School Children’s Heightin Beijing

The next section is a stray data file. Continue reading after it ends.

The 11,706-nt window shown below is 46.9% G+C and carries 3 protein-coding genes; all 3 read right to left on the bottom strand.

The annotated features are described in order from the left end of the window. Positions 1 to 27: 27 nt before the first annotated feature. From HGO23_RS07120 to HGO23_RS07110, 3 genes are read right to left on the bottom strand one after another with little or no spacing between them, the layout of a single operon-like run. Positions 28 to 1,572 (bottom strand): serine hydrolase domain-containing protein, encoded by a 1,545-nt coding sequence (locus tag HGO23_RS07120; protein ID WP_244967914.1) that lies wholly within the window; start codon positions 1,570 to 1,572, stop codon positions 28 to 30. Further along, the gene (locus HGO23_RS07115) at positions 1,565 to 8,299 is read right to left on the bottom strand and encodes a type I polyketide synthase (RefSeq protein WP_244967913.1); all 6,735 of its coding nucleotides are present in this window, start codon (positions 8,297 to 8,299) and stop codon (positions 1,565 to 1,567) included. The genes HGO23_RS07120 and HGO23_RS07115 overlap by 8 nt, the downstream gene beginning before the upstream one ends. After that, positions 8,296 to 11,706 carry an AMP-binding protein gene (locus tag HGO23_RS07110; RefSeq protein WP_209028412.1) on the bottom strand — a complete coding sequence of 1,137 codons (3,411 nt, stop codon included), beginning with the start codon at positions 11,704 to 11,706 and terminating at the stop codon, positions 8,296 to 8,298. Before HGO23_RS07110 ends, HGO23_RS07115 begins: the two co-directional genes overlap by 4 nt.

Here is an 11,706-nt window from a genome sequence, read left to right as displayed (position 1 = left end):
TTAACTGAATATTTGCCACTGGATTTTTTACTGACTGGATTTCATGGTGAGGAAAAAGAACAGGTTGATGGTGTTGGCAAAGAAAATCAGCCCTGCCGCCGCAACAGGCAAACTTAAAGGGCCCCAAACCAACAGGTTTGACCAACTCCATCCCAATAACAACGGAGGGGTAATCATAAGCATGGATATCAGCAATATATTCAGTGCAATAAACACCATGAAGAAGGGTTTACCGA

1. Introduction This joint report by a group of noted human biologists in Beijing examines secular growth of school boys and girls, 7 to 17 yearsofage,inBeijing,overthehalfcentury,1955to2010,by10year interval, based on derived data from published researches for the periodof1955to1975andChineseNationalSurveysofStudents ConstitutionandHealthfortherestoftheperiod.Thereportplac- es the greatest concerns on statistical developments in height and weightandaccruedBMIamongchildreninBeijing,withlittlein- terest on “inputs to health”, such as school lunch programs, gymnasticprogramsandsoforce,andtothereviewer’sregret,chang- es in per capita consumption of selected food products, such as meat,milk,vegetablesbyagegroupsofchildren,0~4,5~9,10~14, 15~19(Mori, 2022[3]). As shown inTable 1, as transcribed fromTable 1, EHB, with SD omitted,theaverageheightof17-year-oldboysreached175.4cm in 2010, not quite that of theirAmerican counterparts (176.3 cm) but greater than that of 17-year-old boys in European countries lying along roughly the same latitude as Beijing, such as France (174.1 cm), Italy (174.48 cm) and Spain (175.3 cm), and signifi- cantly taller than those in Japan (170.7 cm) and South Korea (173.4 cm) (Mori, Cole and S. Kim, 2021[4])As for the 17-yearoldgirlsinthestudy,thetrendwasthesame,withoneexception: there was no significant difference between their average height andthatoftheirAmericancounterparts(p.214).Femalelateteens in Beijing proved not shorter in mean height than theirAmerican peers in 2010(p.214). Those boys in age 17 were 168.7 cm in 1975, 0.1 cm shorter than in 1965; those girls in 14-15 years of age in 1975 were slightly shorterthanin1965,forexample,consequencesoftheGreatFam- ine, caused by the Great Leap Forward (1958-60). On the other hand,childreninallagesin1985aresubstantiallytallerthanthose in 1975, either sex, partially reflecting “compensatory growth” (p.215,leftcolumn;Mori,2018[5]).Thereviewerwon’targue.As mentionedattheoutset,thedatafortheperiod,1955to1975were derivedfrompublishedresearches.Inanalyzingthegrowthdevelopment of urban children’s height in China, C. Tian and JIC Ye, 2013[6],classifiedurbanChinaintothreegroups,GroupI(coastal bigcities),II(otherbigcities),andIII(moderateandsmallcities). BeijingisincludedinGroupI,whichisknownforthebettersocioeconomic development than the rest of city groups. Table 2, based on FAOSTAT food balance sheets [7]*1, demonstrates that per capita supply of cereals, meat & fish, egg & milk, vegetables&fruit,intermsofkg/year,changedfrom131.4,15.9, 4.5, 52.6 in 1973 to 174.3, 22.4, 7.0, 76.3 in 1983, with animal productsincreasedonlyslightlyinChinabetweentheearly1970s and the early 1980s, as compared to the later periods. Seemingly largeincrementsinchildren’sheightbyagegroupsbetween1975 and 1985 should have come from inconsistent data sources to unignorable extent.